Settlement Mapping Resources

settlement services mapMANSO has produced a conceptual map of settlement and integration services in Manitoba to help people understand the variety and scope of services available within the province.

Organization names are linked to their websites for those who would like further information, and our member directory also contains descriptions of the services provided by MANSO member organizations.



Tutela logo is a pan-Canadian online resource and community for ESL/FSL professionals. In order to take advantage of this repository, you must join Tutela.

1. Surf to
2. Click the Sign Up button
3. Complete the User Account form
4. A confirmation email will be sent to you
5. You can then log in and explore the resources available

As this is a growing resource, check on a regular basis to see the newest content.

 Housing Committee

housingbookletOur housing committee, in collaboration with Literacy Partners of Manitoba, has developed two plain-language guides on housing:

Renting a Home in Manitoba (produced in collaboration with Manitoba Interfaith Immigration Council, IRCOM, New Journey Housing and the Winnipeg Rental Network, with funding support from the Manitoba Government).

Louer au Manitoba est aussi disponible en français.

Buying a Home in Manitoba (produced in partnership with the Manitoba Real Estate Association, Assiniboine Credit Union and New Journey Housing)

Hard copies of the guides may be ordered at cost through the MANSO office, contact us to find out more.

Youth Committee

Our youth committee put together a guide on Recreational Resources for School-Aged Newcomer Children and Youth to help connect newcomer children and youth to recreation programming. The guide is designed to be used by service providers, private sponsors and other supporting organizations.



Childminding Monitoring, Advisory and Support (CMAS) Website

CMAS—the organization funded through Immigrant, Refugees, and Citizenship Canada (IRCC)—was founded in 2000 to monitor and support the childminding services offered alongside Language Instruction for Newcomers to Canada (LINC) English as a second language programs. Hence the name CMAS, Childminding Monitoring, Advisory and Support.  Since then, the organization has helped programs to move from childminding model into the Care for Newcomer Children (CNC) model that exists today, so the word childminding is no longer used.

Manitoba Operations Guidelines Manual 

This is the document SPOs collaborated on at the MEALO Workshop/TEAM Conference on May 29th, 2015. All SPOs are welcome to download it and use it for their programs. Ongoing suggestions and edits are welcome as this is a ‘living document’ Manitoba Operations Guidelines Manual
Available on Tutela in the MANSO Language Coordinators group

Money Management Tool for Newcomers & Settlement Providers

prosper-canadaProsper Canada’s Money Management Tool for Newcomers helps settlement workers provide money-related information to their newcomer clients.  The tool generates customized information packages based on the needs and priorities of newcomers, and is specific to life in Canada.  Development of the tool was funded by Immigrant, Refugees, and Citizenship Canada (IRCC).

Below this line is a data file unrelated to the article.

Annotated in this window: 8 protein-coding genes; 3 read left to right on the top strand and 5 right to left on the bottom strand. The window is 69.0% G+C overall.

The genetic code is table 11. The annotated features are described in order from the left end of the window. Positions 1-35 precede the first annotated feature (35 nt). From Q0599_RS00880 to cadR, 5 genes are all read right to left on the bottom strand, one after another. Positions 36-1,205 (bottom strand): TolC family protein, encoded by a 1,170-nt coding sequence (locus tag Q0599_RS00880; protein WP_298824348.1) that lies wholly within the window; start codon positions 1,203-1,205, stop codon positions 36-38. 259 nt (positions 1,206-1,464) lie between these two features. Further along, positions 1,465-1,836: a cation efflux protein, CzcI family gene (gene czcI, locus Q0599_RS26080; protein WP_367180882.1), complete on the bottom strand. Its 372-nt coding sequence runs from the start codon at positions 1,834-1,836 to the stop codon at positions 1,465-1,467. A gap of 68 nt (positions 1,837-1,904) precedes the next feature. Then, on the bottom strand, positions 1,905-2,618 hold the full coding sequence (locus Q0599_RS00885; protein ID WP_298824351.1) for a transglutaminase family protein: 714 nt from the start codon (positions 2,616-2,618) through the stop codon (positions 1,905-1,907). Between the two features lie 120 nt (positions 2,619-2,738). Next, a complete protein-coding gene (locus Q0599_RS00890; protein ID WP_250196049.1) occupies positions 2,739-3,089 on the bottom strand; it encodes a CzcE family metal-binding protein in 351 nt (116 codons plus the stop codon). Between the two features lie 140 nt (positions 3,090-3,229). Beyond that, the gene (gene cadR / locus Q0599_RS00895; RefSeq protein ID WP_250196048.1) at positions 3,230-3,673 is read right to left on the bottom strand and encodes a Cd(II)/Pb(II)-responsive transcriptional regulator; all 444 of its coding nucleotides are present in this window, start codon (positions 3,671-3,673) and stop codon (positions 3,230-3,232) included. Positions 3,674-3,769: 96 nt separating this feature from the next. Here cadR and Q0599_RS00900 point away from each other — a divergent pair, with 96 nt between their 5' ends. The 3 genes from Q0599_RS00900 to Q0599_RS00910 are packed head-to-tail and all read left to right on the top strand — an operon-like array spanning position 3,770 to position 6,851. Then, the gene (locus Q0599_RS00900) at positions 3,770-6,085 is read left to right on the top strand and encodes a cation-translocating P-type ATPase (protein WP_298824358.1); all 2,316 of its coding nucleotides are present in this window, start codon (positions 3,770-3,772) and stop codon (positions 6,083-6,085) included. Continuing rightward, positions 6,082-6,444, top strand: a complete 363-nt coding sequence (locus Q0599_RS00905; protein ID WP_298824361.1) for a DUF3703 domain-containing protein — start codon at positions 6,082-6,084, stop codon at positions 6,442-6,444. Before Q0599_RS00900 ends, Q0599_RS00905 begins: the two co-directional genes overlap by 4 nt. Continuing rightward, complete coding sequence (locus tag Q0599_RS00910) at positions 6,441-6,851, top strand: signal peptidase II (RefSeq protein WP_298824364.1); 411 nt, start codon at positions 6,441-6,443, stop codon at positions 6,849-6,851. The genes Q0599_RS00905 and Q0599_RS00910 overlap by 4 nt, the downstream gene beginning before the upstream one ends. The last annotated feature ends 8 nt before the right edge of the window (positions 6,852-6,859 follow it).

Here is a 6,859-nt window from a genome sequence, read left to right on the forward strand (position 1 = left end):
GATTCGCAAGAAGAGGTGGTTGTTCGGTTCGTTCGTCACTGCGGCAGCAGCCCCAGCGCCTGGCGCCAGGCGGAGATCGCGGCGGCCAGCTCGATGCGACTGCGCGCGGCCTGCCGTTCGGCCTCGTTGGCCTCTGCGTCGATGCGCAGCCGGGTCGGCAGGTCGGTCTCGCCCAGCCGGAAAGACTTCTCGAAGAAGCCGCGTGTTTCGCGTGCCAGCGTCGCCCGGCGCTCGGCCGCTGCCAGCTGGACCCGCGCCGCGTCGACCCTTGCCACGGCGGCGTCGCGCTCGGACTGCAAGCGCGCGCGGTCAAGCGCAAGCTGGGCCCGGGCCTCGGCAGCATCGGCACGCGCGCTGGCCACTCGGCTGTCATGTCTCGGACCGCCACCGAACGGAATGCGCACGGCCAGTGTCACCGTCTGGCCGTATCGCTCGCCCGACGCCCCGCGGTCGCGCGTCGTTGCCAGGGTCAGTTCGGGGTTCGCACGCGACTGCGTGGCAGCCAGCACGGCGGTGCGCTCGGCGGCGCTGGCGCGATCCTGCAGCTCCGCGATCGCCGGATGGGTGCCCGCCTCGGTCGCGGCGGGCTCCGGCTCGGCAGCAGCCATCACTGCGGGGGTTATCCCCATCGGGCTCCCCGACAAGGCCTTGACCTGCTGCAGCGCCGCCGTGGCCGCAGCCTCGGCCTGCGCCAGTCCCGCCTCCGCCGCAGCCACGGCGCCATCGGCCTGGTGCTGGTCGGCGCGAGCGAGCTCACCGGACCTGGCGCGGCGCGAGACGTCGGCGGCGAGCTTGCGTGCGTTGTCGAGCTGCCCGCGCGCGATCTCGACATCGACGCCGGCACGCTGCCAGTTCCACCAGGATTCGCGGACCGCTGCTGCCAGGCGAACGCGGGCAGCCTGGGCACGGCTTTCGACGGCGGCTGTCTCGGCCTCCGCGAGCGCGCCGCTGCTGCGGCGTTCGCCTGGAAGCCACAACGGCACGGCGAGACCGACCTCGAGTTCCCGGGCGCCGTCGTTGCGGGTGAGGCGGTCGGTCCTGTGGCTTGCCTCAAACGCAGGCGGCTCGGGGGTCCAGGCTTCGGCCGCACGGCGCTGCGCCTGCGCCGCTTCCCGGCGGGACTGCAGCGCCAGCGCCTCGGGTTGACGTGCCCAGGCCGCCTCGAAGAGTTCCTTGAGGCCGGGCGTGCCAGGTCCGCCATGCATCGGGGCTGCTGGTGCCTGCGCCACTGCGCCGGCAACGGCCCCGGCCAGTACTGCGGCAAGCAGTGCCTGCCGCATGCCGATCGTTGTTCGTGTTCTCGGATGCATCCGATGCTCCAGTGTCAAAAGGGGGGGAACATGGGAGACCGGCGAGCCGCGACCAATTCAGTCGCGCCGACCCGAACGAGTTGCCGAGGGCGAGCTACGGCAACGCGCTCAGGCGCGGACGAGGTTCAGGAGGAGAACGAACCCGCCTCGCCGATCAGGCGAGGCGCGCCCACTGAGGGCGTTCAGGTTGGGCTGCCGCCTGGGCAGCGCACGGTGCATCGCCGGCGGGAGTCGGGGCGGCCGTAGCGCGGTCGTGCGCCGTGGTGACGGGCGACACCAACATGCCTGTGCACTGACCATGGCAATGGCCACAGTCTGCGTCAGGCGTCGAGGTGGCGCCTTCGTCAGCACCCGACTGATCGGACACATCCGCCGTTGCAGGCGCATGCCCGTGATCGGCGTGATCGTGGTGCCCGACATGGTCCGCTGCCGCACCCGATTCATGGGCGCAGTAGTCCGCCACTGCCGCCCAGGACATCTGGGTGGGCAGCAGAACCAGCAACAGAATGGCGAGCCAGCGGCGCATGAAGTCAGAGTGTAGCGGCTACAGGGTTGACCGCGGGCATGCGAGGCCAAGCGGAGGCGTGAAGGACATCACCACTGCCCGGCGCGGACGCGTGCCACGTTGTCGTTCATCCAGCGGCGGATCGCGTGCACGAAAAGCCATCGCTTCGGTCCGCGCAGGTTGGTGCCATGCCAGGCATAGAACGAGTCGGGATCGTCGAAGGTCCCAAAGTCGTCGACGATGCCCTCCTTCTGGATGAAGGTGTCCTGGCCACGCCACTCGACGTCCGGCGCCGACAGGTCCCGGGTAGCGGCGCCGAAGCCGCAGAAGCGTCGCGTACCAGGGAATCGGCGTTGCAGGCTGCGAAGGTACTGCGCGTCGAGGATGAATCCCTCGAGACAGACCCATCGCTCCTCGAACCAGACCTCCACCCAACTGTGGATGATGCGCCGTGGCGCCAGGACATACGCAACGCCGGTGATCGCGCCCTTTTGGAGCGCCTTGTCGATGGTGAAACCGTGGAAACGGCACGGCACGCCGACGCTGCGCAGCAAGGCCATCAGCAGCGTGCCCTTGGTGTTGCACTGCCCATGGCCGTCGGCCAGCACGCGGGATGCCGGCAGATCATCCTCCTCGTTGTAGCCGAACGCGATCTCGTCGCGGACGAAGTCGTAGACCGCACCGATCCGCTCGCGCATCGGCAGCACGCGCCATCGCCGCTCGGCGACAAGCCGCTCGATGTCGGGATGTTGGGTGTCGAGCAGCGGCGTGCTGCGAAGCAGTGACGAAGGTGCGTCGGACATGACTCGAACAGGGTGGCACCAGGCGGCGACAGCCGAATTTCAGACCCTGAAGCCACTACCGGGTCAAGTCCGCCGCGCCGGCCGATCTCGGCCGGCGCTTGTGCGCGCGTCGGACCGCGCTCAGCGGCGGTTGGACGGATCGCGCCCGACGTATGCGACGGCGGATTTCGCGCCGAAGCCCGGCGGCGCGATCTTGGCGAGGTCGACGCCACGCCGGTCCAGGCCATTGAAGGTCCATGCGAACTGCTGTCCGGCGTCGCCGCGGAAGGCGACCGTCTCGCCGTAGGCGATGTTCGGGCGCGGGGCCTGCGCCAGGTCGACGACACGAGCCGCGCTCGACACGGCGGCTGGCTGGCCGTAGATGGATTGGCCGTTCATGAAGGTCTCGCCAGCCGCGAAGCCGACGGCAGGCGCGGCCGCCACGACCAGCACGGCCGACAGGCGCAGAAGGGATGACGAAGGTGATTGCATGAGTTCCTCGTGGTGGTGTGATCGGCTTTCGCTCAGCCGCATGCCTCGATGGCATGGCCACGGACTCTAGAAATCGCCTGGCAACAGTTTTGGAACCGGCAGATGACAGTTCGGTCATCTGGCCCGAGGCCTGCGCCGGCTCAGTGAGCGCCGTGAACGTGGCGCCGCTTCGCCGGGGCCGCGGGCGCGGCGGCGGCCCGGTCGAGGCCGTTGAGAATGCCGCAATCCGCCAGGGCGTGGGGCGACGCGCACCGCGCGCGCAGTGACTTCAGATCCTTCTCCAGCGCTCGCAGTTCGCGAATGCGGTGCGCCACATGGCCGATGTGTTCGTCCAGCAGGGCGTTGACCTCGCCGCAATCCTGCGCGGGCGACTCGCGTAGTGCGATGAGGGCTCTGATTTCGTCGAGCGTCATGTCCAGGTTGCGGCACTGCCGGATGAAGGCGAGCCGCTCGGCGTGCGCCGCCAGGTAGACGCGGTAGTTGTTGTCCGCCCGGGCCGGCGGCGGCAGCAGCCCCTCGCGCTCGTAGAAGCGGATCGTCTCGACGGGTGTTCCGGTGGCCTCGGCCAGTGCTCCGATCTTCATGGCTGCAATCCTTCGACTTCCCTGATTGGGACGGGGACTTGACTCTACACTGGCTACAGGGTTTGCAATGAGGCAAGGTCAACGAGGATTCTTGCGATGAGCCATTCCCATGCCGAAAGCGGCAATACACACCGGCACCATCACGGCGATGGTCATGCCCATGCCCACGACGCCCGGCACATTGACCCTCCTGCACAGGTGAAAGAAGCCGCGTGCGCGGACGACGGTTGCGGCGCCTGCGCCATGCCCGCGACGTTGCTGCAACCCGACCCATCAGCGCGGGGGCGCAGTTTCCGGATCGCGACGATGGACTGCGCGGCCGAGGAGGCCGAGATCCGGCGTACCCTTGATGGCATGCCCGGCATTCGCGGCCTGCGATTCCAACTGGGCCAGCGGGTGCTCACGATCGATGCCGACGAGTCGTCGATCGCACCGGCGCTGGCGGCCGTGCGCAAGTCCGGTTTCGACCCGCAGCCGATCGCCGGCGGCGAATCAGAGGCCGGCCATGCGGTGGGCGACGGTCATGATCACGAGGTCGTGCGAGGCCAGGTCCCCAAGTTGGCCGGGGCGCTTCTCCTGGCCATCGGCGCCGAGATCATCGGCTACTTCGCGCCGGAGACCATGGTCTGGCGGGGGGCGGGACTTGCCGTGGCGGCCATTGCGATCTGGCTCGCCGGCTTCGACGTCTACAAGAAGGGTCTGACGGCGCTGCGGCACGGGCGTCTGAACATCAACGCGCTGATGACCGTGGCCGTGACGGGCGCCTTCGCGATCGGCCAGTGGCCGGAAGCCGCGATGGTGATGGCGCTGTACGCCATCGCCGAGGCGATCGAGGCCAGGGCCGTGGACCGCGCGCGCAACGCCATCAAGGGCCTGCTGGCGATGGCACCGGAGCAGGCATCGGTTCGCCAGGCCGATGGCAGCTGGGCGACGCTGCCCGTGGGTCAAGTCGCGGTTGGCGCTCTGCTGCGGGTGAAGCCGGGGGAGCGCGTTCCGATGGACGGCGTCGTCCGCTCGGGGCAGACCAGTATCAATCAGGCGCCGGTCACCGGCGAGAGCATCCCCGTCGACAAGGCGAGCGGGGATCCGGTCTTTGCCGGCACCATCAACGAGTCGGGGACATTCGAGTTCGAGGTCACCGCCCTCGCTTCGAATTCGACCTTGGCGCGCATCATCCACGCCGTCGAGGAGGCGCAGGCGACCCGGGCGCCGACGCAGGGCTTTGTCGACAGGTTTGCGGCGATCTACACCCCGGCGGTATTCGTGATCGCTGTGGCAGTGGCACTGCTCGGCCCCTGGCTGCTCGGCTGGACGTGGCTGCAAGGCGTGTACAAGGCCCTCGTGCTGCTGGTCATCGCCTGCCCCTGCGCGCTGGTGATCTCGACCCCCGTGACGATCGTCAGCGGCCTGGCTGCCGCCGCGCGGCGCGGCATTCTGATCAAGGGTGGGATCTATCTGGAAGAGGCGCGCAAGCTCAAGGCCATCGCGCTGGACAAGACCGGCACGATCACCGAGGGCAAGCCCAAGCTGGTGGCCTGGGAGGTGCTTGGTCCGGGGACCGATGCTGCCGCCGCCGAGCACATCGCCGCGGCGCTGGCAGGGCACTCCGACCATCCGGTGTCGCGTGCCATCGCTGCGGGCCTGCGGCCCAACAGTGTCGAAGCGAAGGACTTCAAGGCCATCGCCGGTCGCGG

The Incident: Workplace Safety and Health for Newcomers

Checkout this useful and valuable “Workplace Safety and Health for Newcomers” DVD resource offered by the province of Manitoba.

This resource was produced by Manitoba Immigration and Multiculturalism, to create awareness of workplace safety rights and responsibilities among Manitoba newcomers. The video tells the story of a newcomer who agrees to do a job without receiving proper training. Through one dangerous incident, she learns many important lessons:

  • There are roles and responsibilities for workplace safety and health.
  • A worker has rights – the right to know about hazards, the right to participate in making work safe and the right to refuse dangerous tasks.
  • There is a procedure to refuse dangerous work and the employer must investigate. A worker has the right to protection from discrimination and harassment.  This means that the worker doesn’t have to be afraid of losing his or her job.

If you would like a copy or copies of this DVD, please contact Liz Robinson at

My Home is Manitoba: Diversity Awareness for Newcomers

Facilitators’ Resource guide

The resource guide is now available on immigrate Manitoba website

This resource guide has four segments:

Segment 1: Many Cultures, One Neighbourhood

Manitoba’s population includes people from many different countries, cultures, races and religions. Manitobans welcome and celebrate these different cultures and explore the benefits of diversity.

Segment 2: Sharing Our Cultures

Although the residents of Manitoba enjoy maintaining their own cultures, they also enjoy blending in, sharing and learning from each other’s cultures.

Segment 3: The First People of Manitoba

Diversity has always existed here. Aboriginal people were the first inhabitants of the land known today as Manitoba. First Nations, Métis and Inuit developed unique languages, cultures and spiritual beliefs. However, reserves and residential schools changed Aboriginal culture and ways of life. Although faced with challenges, Aboriginal people today are celebrating their culture and re-defining their role in society.

Segment 4: Values We Cherish in Manitoba

Manitoba has laws which protect your human rights. Those laws give everyone equal opportunity and equal protection. Being aware of your rights and speaking up if you face discrimination helps make our people and our province stronger.

For more information, contact Dale Klassen at